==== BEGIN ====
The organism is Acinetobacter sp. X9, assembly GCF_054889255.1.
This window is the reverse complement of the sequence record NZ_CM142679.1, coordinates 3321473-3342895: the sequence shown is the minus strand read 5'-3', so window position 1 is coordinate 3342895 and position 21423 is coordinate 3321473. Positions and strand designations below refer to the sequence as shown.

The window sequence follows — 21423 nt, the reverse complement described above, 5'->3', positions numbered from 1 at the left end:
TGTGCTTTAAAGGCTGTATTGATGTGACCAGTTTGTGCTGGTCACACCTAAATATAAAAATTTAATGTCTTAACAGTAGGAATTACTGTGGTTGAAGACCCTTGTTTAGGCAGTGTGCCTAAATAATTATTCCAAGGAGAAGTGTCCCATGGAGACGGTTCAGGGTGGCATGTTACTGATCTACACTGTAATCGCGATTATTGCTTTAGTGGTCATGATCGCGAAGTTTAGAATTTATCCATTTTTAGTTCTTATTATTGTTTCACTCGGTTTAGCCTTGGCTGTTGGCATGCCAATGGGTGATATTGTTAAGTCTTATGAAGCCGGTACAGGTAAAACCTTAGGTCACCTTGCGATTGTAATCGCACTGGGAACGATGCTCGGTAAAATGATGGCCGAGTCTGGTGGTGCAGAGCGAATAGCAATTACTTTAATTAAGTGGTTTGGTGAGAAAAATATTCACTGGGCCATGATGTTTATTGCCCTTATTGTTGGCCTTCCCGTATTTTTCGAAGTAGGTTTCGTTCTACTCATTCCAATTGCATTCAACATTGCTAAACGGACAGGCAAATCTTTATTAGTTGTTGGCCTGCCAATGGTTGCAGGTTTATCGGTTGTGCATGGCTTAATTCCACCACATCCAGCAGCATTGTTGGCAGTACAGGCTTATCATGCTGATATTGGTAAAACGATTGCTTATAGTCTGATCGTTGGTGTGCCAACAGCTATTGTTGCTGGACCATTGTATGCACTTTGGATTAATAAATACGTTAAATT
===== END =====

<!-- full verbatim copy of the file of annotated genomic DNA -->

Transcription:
The organism is Acinetobacter sp. X9, assembly GCF_054889255.1.
This window is the reverse complement of the sequence record NZ_CM142679.1, coordinates 3321473-3342895: the sequence shown is the minus strand read 5'-3', so window position 1 is coordinate 3342895 and position 21423 is coordinate 3321473. Positions and strand designations below refer to the sequence as shown.

The window sequence follows — 21423 nt, the reverse complement described above, 5'->3', positions numbered from 1 at the left end:
TGTGCTTTAAAGGCTGTATTGATGTGACCAGTTTGTGCTGGTCACACCTAAATATAAAAATTTAATGTCTTAACAGTAGGAATTACTGTGGTTGAAGACCCTTGTTTAGGCAGTGTGCCTAAATAATTATTCCAAGGAGAAGTGTCCCATGGAGACGGTTCAGGGTGGCATGTTACTGATCTACACTGTAATCGCGATTATTGCTTTAGTGGTCATGATCGCGAAGTTTAGAATTTATCCATTTTTAGTTCTTATTATTGTTTCACTCGGTTTAGCCTTGGCTGTTGGCATGCCAATGGGTGATATTGTTAAGTCTTATGAAGCCGGTACAGGTAAAACCTTAGGTCACCTTGCGATTGTAATCGCACTGGGAACGATGCTCGGTAAAATGATGGCCGAGTCTGGTGGTGCAGAGCGAATAGCAATTACTTTAATTAAGTGGTTTGGTGAGAAAAATATTCACTGGGCCATGATGTTTATTGCCCTTATTGTTGGCCTTCCCGTATTTTTCGAAGTAGGTTTCGTTCTACTCATTCCAATTGCATTCAACATTGCTAAACGGACAGGCAAATCTTTATTAGTTGTTGGCCTGCCAATGGTTGCAGGTTTATCGGTTGTGCATGGCTTAATTCCACCACATCCAGCAGCATTGTTGGCAGTACAGGCTTATCATGCTGATATTGGTAAAACGATTGCTTATAGTCTGATCGTTGGTGTGCCAACAGCTATTGTTGCTGGACCATTGTATGCACTTTGGATTAATAAATACGTTAAATT